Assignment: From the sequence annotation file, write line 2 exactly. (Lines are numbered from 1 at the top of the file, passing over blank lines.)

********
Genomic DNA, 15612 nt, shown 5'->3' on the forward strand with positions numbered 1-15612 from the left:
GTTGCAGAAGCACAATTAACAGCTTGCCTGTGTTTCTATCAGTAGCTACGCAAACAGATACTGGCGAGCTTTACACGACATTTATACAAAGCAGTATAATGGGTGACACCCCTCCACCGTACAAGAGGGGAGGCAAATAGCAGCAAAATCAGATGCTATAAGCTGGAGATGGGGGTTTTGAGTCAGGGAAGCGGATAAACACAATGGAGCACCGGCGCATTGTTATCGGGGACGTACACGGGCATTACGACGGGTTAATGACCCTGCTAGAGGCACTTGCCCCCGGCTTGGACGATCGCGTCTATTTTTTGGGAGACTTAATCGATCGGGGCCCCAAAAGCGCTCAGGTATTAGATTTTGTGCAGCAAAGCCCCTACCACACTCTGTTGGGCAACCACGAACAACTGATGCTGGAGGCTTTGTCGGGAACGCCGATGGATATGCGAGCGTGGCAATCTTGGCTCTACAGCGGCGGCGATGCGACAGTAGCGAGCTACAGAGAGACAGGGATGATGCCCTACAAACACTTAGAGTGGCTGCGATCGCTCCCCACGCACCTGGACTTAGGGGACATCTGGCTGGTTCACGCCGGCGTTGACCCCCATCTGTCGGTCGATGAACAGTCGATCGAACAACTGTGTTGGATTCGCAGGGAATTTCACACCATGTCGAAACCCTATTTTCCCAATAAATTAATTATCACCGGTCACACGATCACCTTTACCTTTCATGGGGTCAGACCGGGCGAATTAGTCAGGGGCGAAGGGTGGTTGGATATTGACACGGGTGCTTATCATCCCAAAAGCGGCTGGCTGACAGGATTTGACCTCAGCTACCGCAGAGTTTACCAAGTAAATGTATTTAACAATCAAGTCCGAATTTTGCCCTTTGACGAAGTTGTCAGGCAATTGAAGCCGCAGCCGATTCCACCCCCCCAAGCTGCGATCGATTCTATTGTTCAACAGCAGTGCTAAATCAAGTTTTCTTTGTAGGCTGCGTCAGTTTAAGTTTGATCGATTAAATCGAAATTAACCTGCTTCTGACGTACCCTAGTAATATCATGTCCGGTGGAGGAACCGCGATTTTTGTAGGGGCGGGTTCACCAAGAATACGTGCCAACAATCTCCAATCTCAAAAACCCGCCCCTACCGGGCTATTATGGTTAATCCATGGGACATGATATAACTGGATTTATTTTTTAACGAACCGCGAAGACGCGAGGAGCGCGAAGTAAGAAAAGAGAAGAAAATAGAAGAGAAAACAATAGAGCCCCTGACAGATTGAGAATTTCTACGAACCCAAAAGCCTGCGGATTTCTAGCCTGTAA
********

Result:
GTTGCAGAAGCACAATTAACAGCTTGCCTGTGTTTCTATCAGTAGCTACGCAAACAGATACTGGCGAGCTTTACACGACATTTATACAAAGCAGTATAATGGGTGACACCCCTCCACCGTACAAGAGGGGAGGCAAATAGCAGCAAAATCAGATGCTATAAGCTGGAGATGGGGGTTTTGAGTCAGGGAAGCGGATAAACACAATGGAGCACCGGCGCATTGTTATCGGGGACGTACACGGGCATTACGACGGGTTAATGACCCTGCTAGAGGCACTTGCCCCCGGCTTGGACGATCGCGTCTATTTTTTGGGAGACTTAATCGATCGGGGCCCCAAAAGCGCTCAGGTATTAGATTTTGTGCAGCAAAGCCCCTACCACACTCTGTTGGGCAACCACGAACAACTGATGCTGGAGGCTTTGTCGGGAACGCCGATGGATATGCGAGCGTGGCAATCTTGGCTCTACAGCGGCGGCGATGCGACAGTAGCGAGCTACAGAGAGACAGGGATGATGCCCTACAAACACTTAGAGTGGCTGCGATCGCTCCCCACGCACCTGGACTTAGGGGACATCTGGCTGGTTCACGCCGGCGTTGACCCCCATCTGTCGGTCGATGAACAGTCGATCGAACAACTGTGTTGGATTCGCAGGGAATTTCACACCATGTCGAAACCCTATTTTCCCAATAAATTAATTATCACCGGTCACACGATCACCTTTACCTTTCATGGGGTCAGACCGGGCGAATTAGTCAGGGGCGAAGGGTGGTTGGATATTGACACGGGTGCTTATCATCCCAAAAGCGGCTGGCTGACAGGATTTGACCTCAGCTACCGCAGAGTTTACCAAGTAAATGTATTTAACAATCAAGTCCGAATTTTGCCCTTTGACGAAGTTGTCAGGCAATTGAAGCCGCAGCCGATTCCACCCCCCCAAGCTGCGATCGATTCTATTGTTCAACAGCAGTGCTAAATCAAGTTTTCTTTGTAGGCTGCGTCAGTTTAAGTTTGATCGATTAAATCGAAATTAACCTGCTTCTGACGTACCCTAGTAATATCATGTCCGGTGGAGGAACCGCGATTTTTGTAGGGGCGGGTTCACCAAGAATACGTGCCAACAATCTCCAATCTCAAAAACCCGCCCCTACCGGGCTATTATGGTTAATCCATGGGACATGATATAACTGGATTTATTTTTTAACGAACCGCGAAGACGCGAGGAGCGCGAAGTAAGAAAAGAGAAGAAAATAGAAGAGAAAACAATAGAGCCCCTGACAGATTGAGAATTTCTACGAACCCAAAAGCCTGCGGATTTCTAGCCTGTAA